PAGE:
One of the black community's leading figures, Stuart Hall, retired professor of cultural studies at the Open University, agrees. He argues that "quotas just harden the backlash" against ethnic minorities.

Like Modood and Fenton, Hall believes in tough monitoring, measuring performance over time, comparing performance year on year and rewarding those institutions that move forward. "Unless you have targets, you can't know what change is being achieved. Targets can help induce change," he says.

"The point is to apply consistent pressure so institutions are aware they are being systematically monitored. Since universities get public money and there is a public commitment to make Britain a more just and multicultural society; then they have to deliver. There must be penalties for those that make no attempt to reform."

One of the difficulties with quotas in the US is that the categorisation of ethnic groups is relatively crude. In genuinely multicultural societies intermarriage can make a nonsense of classifications such as "black" or "white other".

Hall points up the complexity of ethnic minorities in Britain too. "The truth is that the social differentiation of ethnic minorities in Britain is proceeding at a very rapid pace. We are more or less at the end of this notion that there is something homogeneous called minorities and something homogeneous called the majority way of life. The majority itself is differentiated, pluralising and fragmenting, and minorities are becoming much more internally differentiated."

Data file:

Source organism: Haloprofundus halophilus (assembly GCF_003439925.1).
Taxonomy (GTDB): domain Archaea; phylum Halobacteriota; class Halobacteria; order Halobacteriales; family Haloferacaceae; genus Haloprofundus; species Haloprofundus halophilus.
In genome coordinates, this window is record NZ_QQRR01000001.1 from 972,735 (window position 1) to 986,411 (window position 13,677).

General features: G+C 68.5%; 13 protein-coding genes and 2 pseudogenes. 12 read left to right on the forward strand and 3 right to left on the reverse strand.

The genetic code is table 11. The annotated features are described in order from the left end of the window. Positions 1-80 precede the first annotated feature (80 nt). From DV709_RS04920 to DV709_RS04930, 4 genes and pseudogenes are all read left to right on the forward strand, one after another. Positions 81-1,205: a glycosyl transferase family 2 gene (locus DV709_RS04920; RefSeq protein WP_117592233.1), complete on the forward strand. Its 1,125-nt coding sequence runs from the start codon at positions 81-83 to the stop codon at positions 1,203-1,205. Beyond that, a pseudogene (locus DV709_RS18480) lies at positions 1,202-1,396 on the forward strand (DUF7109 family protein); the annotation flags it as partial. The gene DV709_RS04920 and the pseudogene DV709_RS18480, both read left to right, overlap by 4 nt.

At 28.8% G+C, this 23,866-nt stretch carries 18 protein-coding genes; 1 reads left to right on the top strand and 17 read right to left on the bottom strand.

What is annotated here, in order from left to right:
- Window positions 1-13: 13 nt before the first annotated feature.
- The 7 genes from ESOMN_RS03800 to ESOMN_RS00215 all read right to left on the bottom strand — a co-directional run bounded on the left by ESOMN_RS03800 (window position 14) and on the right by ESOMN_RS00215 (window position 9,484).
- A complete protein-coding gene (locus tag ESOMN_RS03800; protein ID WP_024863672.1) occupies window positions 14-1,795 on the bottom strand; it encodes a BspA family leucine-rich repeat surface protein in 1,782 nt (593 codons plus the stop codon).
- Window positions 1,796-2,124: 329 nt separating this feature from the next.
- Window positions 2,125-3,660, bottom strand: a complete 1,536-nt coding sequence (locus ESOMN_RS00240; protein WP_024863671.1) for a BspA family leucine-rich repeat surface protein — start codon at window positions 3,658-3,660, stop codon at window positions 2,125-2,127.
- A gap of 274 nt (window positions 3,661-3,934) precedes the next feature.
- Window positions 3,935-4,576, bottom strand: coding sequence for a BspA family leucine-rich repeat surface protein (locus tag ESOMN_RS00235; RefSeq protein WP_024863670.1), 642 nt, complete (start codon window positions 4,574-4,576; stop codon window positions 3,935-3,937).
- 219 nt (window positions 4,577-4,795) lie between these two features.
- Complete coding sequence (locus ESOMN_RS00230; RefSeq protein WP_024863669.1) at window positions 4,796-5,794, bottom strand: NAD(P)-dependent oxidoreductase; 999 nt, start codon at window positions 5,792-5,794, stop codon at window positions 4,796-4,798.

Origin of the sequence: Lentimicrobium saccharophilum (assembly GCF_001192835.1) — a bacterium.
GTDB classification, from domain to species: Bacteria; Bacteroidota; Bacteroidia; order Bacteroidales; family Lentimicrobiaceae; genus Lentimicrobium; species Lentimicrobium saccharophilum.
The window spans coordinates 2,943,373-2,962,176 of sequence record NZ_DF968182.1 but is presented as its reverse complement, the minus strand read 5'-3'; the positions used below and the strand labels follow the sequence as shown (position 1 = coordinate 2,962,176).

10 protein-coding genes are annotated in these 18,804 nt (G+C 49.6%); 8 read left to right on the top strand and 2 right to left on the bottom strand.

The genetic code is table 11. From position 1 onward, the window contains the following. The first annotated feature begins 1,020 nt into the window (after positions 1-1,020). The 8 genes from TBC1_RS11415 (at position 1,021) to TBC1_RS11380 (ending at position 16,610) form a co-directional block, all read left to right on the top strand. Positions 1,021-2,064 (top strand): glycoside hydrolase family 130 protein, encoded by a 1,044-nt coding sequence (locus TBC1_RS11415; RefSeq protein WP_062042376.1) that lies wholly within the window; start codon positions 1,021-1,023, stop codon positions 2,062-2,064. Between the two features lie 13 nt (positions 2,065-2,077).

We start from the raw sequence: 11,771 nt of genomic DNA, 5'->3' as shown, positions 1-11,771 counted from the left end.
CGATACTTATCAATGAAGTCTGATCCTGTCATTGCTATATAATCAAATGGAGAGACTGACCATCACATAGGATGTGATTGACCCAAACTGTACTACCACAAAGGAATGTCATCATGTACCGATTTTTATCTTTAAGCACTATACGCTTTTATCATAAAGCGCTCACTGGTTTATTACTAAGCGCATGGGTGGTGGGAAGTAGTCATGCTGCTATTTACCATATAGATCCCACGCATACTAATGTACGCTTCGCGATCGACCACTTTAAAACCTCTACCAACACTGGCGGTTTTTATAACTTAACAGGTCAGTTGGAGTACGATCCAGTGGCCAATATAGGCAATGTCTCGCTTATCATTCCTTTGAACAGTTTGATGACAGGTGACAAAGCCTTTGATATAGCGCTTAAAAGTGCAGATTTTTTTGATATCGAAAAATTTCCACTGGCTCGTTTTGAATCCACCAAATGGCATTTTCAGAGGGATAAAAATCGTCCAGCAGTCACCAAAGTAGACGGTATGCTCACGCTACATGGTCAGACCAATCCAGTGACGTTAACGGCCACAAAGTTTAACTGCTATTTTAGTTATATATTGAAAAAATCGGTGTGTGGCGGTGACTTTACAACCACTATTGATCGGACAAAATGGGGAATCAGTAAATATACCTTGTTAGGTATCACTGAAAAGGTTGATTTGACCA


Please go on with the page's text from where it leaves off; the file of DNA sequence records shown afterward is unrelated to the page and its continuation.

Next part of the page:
Nonetheless, it is certainly true, Hall says, that there is a lot of complacency in universities - which like to think of themselves as liberal, free-thinking places - that needs to be dispelled. It is a view shared by Lola Young, professor of cultural studies at Middlesex university and one of a handful of black women professors. "People in universities like to think of themselves as tolerant, rigorous, demanding intellectuals, so how could they possibly be discriminating on the grounds of race or gender?" Young asks. But the evidence suggesting they are is building up.

* Ethnic Minority Staff in Higher Education

Ethnic Minority Staff in Higher Education was commissioned by a consortium of the Association of University Teachers, the Commission for Racial Equality, the Commission on University Career Opportunity, the Higher Education Funding Council for England, the Committee of Vice-Chancellors and Principals, the Scottish Higher Education Funding Council and Natfhe. It is published today by the Policy Studies Institute.